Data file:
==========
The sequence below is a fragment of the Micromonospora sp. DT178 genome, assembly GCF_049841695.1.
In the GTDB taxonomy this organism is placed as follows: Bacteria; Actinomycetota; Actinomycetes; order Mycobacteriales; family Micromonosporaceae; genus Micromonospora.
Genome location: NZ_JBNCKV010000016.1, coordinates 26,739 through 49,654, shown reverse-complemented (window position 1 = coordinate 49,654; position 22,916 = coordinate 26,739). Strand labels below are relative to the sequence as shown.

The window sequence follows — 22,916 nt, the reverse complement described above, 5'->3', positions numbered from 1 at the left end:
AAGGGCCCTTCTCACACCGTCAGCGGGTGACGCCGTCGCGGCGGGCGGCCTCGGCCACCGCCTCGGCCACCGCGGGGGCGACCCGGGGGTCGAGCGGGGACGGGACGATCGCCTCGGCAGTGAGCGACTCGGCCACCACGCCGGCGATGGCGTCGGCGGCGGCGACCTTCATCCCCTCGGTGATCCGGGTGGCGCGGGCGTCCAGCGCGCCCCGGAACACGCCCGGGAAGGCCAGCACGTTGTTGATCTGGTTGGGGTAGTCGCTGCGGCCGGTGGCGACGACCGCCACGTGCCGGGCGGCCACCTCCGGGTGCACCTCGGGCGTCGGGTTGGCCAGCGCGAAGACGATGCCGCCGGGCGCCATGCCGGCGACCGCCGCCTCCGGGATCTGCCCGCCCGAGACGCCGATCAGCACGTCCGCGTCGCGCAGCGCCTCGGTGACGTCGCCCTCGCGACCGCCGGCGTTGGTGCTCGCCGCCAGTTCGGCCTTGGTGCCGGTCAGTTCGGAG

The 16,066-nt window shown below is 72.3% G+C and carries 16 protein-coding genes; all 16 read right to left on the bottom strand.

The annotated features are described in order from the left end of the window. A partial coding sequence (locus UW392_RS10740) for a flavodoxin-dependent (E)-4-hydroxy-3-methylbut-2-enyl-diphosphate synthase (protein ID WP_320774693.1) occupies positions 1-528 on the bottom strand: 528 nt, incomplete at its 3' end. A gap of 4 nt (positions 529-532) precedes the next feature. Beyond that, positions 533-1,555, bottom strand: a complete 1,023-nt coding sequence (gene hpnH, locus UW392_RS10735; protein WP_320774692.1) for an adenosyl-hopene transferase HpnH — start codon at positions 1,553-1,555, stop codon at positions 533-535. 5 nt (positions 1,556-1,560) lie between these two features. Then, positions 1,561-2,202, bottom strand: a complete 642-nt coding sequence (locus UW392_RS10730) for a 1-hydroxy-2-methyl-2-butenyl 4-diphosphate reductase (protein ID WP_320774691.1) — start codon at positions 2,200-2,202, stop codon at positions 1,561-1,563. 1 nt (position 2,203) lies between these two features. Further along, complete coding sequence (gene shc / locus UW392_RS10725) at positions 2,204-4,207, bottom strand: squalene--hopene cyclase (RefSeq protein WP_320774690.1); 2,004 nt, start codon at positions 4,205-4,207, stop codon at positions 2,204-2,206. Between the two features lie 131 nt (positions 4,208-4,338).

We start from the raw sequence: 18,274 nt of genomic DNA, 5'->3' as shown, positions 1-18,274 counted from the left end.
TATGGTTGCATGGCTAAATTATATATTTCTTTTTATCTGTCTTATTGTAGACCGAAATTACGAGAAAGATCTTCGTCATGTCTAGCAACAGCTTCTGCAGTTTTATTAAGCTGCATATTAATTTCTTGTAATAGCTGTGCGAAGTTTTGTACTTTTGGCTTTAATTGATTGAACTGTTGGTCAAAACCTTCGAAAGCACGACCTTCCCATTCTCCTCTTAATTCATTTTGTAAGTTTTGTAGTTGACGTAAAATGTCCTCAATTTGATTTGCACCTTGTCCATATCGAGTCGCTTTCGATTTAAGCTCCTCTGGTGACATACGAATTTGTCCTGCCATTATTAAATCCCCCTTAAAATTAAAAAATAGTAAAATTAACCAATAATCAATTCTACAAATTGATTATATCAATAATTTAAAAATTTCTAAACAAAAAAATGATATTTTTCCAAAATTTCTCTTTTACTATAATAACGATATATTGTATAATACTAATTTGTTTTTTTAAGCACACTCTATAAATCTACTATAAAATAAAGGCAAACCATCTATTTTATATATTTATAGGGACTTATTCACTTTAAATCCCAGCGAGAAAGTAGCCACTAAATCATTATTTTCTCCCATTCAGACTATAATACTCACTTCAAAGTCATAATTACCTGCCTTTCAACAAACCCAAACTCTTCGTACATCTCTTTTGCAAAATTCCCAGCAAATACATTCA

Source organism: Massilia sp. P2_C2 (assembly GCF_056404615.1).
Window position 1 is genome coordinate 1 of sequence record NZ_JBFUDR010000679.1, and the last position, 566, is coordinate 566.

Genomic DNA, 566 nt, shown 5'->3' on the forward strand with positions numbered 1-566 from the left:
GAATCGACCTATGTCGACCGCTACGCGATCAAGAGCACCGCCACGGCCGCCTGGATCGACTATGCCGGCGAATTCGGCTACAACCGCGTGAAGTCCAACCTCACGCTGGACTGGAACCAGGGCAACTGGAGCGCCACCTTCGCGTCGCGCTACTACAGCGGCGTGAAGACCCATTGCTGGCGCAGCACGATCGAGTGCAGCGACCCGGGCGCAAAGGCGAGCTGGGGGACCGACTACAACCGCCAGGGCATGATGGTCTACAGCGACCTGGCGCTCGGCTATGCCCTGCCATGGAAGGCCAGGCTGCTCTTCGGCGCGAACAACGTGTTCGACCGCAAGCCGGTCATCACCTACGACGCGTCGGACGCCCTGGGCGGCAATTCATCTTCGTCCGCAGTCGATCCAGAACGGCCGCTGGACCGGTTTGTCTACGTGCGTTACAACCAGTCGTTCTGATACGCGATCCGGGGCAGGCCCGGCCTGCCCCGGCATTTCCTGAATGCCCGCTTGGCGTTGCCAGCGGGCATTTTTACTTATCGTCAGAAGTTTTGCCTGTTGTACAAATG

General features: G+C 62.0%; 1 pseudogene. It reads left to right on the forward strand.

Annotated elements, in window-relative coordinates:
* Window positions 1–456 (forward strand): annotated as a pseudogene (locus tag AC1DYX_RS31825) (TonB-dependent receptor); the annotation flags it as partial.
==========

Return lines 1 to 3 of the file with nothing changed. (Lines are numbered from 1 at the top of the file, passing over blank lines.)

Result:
The sequence below is a fragment of the Micromonospora sp. DT178 genome, assembly GCF_049841695.1.
In the GTDB taxonomy this organism is placed as follows: Bacteria; Actinomycetota; Actinomycetes; order Mycobacteriales; family Micromonosporaceae; genus Micromonospora.
Genome location: NZ_JBNCKV010000016.1, coordinates 26,739 through 49,654, shown reverse-complemented (window position 1 = coordinate 49,654; position 22,916 = coordinate 26,739). Strand labels below are relative to the sequence as shown.